As such, we could only ever aspire to successful references to, even while in principle precluded from providing successful descriptions of, G-d. Put differently, God’s logical relation is not without foundation and we can make true statements, both literally and analogically, about God. The literal statements, though, can only ever be predicated apophatically.
In other words, the real vs logical distinction does not threaten God’s eminent intelligibility even though it preserves G-d’s utter incomprehensibility.
After all, we have a rather robust phenomenology of creaturely participation in and partaking of divine operations, such as regarding the Incarnation, the Sacraments, pneumatological gifts, soteriological graces, theosis, eschatological and proleptic realizations, the miraculous, petitionary prayer and on and on. These Divine Presences in no way threaten Divine Simplicity even as they donatively gift us, transforming us from image to likeness.
More succinctly, these Presences don’t differ essentially, only constitutively. Hence, we realize a Eucharistic Presence in the People Gathered, the Word Proclaimed, the Sacred Species, none substantially distinct, only tran-substantial. Theotic divine energies gift presence — not via distinct ousia, but — via met-ousia. Divine contingencies thus only ever refer to constitutive and not essential relations.
That reminds me of Fr Norris Clarke’s approach, where God’s immutable in the absolute order, but mutable in the relative order. God’s extrinsic, constitutive relations don’t threaten the infinite perfection of divine personal being. This differs from Whitehead and Hartshorne’s accounts of Abstract/Primordial immutability and Concrete/Consequent mutability, where creation is needed to complete God. Clarke’s God doesn’t “need” the world.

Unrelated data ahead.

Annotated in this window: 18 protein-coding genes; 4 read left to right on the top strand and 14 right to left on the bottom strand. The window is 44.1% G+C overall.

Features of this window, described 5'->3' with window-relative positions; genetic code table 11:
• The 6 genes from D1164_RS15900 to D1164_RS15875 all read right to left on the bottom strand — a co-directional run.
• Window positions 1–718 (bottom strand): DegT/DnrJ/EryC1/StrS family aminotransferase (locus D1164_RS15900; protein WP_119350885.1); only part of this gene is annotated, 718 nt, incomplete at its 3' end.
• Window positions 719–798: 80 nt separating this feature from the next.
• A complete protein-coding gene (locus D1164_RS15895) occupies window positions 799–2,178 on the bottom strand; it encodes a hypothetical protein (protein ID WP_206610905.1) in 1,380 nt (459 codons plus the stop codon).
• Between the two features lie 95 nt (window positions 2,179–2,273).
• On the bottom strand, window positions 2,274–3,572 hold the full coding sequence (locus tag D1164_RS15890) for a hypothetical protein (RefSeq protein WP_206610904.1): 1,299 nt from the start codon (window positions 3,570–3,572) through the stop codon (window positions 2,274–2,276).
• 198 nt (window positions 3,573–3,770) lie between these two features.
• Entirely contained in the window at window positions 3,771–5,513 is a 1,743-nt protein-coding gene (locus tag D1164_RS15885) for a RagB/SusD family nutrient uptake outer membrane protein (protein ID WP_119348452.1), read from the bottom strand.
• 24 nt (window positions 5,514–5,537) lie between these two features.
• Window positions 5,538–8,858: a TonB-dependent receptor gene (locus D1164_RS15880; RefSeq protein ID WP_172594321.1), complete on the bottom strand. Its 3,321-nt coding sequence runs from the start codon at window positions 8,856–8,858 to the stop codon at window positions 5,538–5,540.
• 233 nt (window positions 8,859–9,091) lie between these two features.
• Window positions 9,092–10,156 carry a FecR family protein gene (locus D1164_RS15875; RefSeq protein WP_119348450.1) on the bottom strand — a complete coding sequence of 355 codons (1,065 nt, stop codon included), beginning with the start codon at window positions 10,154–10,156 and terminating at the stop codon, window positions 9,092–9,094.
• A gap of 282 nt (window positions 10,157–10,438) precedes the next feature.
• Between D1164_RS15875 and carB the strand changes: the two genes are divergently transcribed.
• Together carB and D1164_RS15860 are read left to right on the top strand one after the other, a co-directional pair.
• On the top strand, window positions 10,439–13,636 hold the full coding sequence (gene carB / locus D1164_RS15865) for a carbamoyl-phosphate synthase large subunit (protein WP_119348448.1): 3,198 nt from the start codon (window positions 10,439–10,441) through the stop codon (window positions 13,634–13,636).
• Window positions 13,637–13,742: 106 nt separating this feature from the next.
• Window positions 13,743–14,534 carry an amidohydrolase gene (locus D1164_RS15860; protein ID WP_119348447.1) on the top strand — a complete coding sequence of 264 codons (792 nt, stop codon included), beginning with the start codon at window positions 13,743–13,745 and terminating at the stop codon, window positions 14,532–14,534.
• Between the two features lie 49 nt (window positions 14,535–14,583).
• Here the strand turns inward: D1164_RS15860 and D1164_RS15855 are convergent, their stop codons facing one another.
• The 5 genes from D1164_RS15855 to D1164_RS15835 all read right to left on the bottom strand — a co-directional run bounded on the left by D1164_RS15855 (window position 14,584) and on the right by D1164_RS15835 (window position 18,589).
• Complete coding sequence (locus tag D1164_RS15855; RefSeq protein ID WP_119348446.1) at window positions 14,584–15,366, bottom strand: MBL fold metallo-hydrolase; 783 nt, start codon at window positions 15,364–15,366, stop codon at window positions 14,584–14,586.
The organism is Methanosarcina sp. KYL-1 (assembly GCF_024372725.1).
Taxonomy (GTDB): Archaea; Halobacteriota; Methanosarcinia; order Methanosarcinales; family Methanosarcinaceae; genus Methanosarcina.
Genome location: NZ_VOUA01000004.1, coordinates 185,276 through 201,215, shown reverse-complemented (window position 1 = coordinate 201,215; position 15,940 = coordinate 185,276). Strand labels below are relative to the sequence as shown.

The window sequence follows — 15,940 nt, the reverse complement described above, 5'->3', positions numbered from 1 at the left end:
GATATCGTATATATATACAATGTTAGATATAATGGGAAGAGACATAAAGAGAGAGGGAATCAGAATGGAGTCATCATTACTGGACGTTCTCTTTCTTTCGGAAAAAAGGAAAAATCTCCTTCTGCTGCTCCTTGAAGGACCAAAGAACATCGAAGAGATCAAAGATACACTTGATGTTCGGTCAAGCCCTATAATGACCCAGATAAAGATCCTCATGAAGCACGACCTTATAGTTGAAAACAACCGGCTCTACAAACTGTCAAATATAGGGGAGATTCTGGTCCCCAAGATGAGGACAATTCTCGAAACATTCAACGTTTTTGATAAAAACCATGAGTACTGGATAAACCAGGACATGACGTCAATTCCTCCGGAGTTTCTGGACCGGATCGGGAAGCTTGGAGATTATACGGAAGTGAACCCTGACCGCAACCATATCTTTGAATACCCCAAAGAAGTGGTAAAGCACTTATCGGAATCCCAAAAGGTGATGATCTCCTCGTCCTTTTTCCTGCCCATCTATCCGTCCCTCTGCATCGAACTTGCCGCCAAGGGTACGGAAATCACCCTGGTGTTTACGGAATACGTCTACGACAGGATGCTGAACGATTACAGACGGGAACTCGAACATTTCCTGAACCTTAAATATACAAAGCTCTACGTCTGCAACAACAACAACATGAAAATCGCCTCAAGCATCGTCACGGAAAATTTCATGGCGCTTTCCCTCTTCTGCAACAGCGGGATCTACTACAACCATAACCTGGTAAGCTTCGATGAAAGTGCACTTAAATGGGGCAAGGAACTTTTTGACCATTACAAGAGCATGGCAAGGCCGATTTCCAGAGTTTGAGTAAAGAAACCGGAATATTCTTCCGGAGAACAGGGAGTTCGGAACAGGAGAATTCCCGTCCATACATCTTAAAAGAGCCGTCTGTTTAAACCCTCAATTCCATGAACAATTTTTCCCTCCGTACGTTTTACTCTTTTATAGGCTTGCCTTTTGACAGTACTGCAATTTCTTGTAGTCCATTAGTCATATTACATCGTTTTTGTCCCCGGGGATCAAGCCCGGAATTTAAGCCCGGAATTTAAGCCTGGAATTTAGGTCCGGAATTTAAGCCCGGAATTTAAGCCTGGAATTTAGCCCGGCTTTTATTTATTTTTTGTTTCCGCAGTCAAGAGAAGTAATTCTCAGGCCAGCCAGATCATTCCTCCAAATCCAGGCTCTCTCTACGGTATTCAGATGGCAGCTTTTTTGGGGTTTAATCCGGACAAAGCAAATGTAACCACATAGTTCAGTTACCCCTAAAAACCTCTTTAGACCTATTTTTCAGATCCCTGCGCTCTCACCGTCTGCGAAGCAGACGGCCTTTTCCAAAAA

I think this gets at some of the confusion between Aquinas and Scotus. Some say that Scotus (re univocity) was addressing semantical issues, while Aquinas (re analogy) was concerned with things. If so, then Scotus certainly doesn’t threaten the Thomistic analogy of being. Any Scotistic instantiation of infinity ultimately entails a qualitative difference. Furthermore, arguably, though he conceives infinity positively, it’s really another apophatic negation — not finite — like not mutable. Mostly, though, Aquinas’ analogy thus does not devolve into equivocity, as if our analogical predications could not make successful references to God, precisely because they’re coupled with literal apophatic statements. Instead, it protects us from the idolatry in imagining that we’ve ever made exhaustively successful descriptions of God. Not sure I said this very well. I guess that, consistent with Fr Clarke, we might say that any differences in God’s behaving vis a vis extrinsic, constitutive relations to creatures, would not entail differences in God’s being vis a vis intrinsic, essential aspects of the Trinity. Those extrinsic relations effect our becoming in likeness to God, but no divine becoming.